“Drummer Jimmy Crawford was not a great soloist, not in the class of a Chick Webb or a Buddy Rich. Nor was he an innovative drummer, devising new rhythms or accents or whole concepts, like Kenny Clarke or Jo Jones would. For the Jimmie Lunceford band he was the perfect anchorman, though. His timing was rock-steady: whenever the band recorded two takes of a song — it seldom required more than two — the difference in duration rarely was over one second. He could also slightly retard or speed the band to build climaxes. Crawford, known by the band members as "Craw," was a master of dynamics, and he could roll his drums to thunderous effect. He was an ideal section man. As a teenager, clarinetist Buddy DeFranco first saw Craw with the Lunceford band in a Philadelphia theater, when an uncle ("he was a fan") took him and his brother to go hear it. "You wanna hear a band really do something, this is it, this is the Lunceford band," had been his recommendation.

“My brother and I had the habit of going to different theaters around Philadelphia, where the big bands were playing. They would play five shows a day. We'd stay all day. One show after another, and just listen. Fifty cents, sixty cents. Sometimes we'd bring a sandwich along, sat there for the whole day, and watch all the shows. He [Crawford] was not only one of the best rhythmic drummers, but he could influence this feel, the feeling of the band. And he was the greatest showman. He was marvelous to watch. I actually loved to go to stay at the theater, and watch the stage shows of the Lunceford band. You could spend a whole concert or a show, watching Jimmy play the drums. He would throw the sticks in the air, behind him, do all sorts of fancy things, but never, never ever missed a beat. Maybe the closest I can remember of the feeling would be Sid Catlett.”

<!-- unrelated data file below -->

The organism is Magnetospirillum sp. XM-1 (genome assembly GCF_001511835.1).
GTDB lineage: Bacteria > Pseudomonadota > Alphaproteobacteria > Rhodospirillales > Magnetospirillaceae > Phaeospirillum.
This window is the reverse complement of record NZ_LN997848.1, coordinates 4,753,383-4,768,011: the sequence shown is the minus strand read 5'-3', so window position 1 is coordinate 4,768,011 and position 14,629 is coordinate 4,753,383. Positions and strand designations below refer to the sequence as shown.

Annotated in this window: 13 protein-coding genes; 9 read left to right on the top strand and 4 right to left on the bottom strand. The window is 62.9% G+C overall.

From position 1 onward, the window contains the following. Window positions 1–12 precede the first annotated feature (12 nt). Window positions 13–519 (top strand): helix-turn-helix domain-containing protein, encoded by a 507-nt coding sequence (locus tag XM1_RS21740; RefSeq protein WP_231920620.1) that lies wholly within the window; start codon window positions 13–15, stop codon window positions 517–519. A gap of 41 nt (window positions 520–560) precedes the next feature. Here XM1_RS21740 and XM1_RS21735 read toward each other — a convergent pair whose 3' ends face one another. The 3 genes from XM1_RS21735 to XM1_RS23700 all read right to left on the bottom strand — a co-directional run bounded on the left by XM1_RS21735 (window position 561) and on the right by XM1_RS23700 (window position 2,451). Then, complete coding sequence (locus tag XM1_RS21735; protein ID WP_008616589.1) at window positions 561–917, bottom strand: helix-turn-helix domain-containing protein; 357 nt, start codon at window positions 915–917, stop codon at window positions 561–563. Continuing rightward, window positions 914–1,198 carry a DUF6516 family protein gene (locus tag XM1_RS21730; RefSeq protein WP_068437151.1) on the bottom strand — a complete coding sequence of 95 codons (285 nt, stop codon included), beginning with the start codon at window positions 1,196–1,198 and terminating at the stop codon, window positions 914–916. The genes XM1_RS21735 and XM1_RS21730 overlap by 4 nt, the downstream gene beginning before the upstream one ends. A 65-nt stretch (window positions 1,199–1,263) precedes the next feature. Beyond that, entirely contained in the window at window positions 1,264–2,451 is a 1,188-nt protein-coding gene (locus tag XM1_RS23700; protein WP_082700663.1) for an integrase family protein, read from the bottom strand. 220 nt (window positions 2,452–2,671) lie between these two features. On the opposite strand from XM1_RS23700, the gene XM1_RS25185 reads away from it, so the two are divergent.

Didn't Lionel Hampton take after Crawford, juggling his sticks and showing off? 

"Yes, he had it. But Hampton was a little coarse. Jimmy Crawford was positive, smooth, his technique was a wonder to watch. And of course, there again, that deep-seated feeling that made people dance to the band, gave it a swing appeal, and half of that emanated from Jimmy at the drums."

Jimmy Crawford was the band's spark plug in more ways than one: his contagious happy shouting spurred both his fellow musicians and the dancers to great heights of abandon and expression. In a couple of early Lunceford recordings, Craw is heard hollering in the background. This band clearly liked its work.

The secret of swing lies in timing, in the way the musician's personal beat interacts with the rhythmic pulse. Timing gives life to rhythm, so to speak. Crawford's timing was impeccable. The typical Lunceford timing was slightly behind the beat. This almost imperceptible difference between, say, the rhythm in one's head and the one in one's body made it impossible not to tap one's foot from the moment the band played its first bar.